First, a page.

• Ask the therapist for what you need, recommends Dalzell. “If you need something different, don’t be afraid to bring it up if it would be helpful, even if it’s something that seems minor,” she says. Therapy provides a safe space to practice expressing these needs.
  • Pay attention to your body cues, suggests Dowd. With in-person therapy, clinicians can pick up on more of their clients’ body language. When working with someone over a video platform, therapists lose access to some of that body language. Clients can take some ownership by developing an awareness of what’s happening in their bodies and articulating that to their therapists. Dowd recommends that clients set a timer to remind themselves to conduct regular scans of their bodies so they can pick up on some of these cues.
  • Talk through the challenges of seeing yourself on camera, recommends Dalzell. Many people, particularly those impacted by eating disorders, struggle to see themselves on camera while in a virtual therapy session. Virtual therapy provides the opportunity for clients to work through that discomfort with the therapist, who can help the client increasingly tolerate seeing themselves.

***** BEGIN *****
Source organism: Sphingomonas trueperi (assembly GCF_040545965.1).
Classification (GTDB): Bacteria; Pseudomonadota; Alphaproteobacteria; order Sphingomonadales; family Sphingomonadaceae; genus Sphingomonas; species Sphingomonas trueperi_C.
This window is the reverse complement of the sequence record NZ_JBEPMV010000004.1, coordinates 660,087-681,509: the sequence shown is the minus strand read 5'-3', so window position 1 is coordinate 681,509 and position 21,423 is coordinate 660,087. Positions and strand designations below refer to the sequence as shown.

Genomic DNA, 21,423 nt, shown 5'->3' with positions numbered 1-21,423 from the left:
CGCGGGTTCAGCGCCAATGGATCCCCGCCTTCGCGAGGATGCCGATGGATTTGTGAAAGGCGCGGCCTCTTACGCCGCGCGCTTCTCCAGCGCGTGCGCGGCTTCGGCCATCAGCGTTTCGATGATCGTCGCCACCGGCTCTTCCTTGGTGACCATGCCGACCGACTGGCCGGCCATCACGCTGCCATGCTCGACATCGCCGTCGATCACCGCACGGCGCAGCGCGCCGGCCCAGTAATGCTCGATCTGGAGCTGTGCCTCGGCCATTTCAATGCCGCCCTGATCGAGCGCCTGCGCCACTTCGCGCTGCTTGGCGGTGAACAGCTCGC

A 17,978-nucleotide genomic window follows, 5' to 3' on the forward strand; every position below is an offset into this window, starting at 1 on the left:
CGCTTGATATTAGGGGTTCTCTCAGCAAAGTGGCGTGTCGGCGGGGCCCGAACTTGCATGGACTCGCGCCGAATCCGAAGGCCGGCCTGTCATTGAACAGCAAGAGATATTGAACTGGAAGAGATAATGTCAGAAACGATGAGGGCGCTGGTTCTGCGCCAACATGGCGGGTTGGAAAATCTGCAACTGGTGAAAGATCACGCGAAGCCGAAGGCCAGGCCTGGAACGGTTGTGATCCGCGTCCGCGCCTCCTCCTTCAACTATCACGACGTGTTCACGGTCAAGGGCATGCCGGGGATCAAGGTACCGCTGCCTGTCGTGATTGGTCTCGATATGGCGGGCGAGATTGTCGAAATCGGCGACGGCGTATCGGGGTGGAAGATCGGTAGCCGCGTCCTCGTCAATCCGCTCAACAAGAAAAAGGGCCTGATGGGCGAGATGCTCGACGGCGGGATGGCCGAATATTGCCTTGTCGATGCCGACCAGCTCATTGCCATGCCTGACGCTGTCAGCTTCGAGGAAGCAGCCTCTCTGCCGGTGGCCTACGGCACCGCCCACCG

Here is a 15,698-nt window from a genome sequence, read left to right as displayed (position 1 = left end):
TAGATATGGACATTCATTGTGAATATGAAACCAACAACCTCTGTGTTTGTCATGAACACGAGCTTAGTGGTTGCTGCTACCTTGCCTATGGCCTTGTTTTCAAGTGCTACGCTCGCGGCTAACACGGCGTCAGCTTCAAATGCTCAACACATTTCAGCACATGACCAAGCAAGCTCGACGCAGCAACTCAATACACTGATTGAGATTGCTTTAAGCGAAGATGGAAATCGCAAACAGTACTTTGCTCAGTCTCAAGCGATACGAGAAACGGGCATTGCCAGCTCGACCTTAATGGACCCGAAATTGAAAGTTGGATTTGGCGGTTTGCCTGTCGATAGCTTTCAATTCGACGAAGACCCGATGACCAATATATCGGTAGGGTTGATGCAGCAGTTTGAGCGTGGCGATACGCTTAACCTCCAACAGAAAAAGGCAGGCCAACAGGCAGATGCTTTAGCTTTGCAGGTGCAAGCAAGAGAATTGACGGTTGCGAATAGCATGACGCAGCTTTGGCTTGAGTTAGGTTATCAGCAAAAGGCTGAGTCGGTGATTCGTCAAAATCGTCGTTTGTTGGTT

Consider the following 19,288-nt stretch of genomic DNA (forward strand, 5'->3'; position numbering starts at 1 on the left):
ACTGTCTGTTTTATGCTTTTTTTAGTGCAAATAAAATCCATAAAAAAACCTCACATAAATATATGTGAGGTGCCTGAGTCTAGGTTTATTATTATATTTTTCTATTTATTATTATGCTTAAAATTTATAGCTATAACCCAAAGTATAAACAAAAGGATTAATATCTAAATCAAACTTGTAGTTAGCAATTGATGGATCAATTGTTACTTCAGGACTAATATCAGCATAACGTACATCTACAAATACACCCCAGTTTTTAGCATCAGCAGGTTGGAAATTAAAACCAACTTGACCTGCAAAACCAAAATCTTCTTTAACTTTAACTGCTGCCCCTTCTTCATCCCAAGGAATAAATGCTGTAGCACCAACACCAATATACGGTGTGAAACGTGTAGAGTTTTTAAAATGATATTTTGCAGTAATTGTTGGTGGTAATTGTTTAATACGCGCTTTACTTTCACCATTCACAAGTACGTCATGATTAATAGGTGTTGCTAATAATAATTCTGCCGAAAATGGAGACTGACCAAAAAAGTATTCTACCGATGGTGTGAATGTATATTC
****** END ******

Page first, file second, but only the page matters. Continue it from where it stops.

• Build in transition time to decompress after the session. With in-person therapy, you would have time when traveling home to transition from the appointment to normal life, but with virtual therapy that transition time is lost. “I encourage clients to give themselves 15 to 20 minutes after a session to decompress and process before jumping into their day-to-day roles,” says Dowd.

Making the Most of Virtual Support Groups

Support groups can be incredibly valuable in recovery. “They provide healing support, help people feel validated, and hold people accountable,” says Melainie Rogers, MS, RDN, CDN, CEDRD-S, founder and owner of BALANCE eating disorder treatment center.

For some people, the thought of participating in a support group online can be daunting. Rogers encourages anyone dealing with an eating disorder to push through that discomfort and give it a try instead of waiting until sessions take place in person. “As an act of self-care, try it, even if you’re doubtful,” Rogers says. “You’ll feel less isolated, and that’s a win.”

Kate Jarvi, MA, program manager and resident in counseling with Rock Recovery in Arlington, VA, explains that virtual support groups put more of the accountability on an individual than in-person groups. “With virtual groups, there is more opportunity to avoid attending or to attend groups without participating or focusing on the group process,” she says. “Learning to have accountability and take ownership of one’s own recovery process, however, is a huge strength that is a major predictor of success.”  

Talking about your Eating Disorder issues in a Virtual Support Group – a different experience

Rogers and Jarvi, as well as other clinicians, provide helpful tips for making the most of a virtual support group.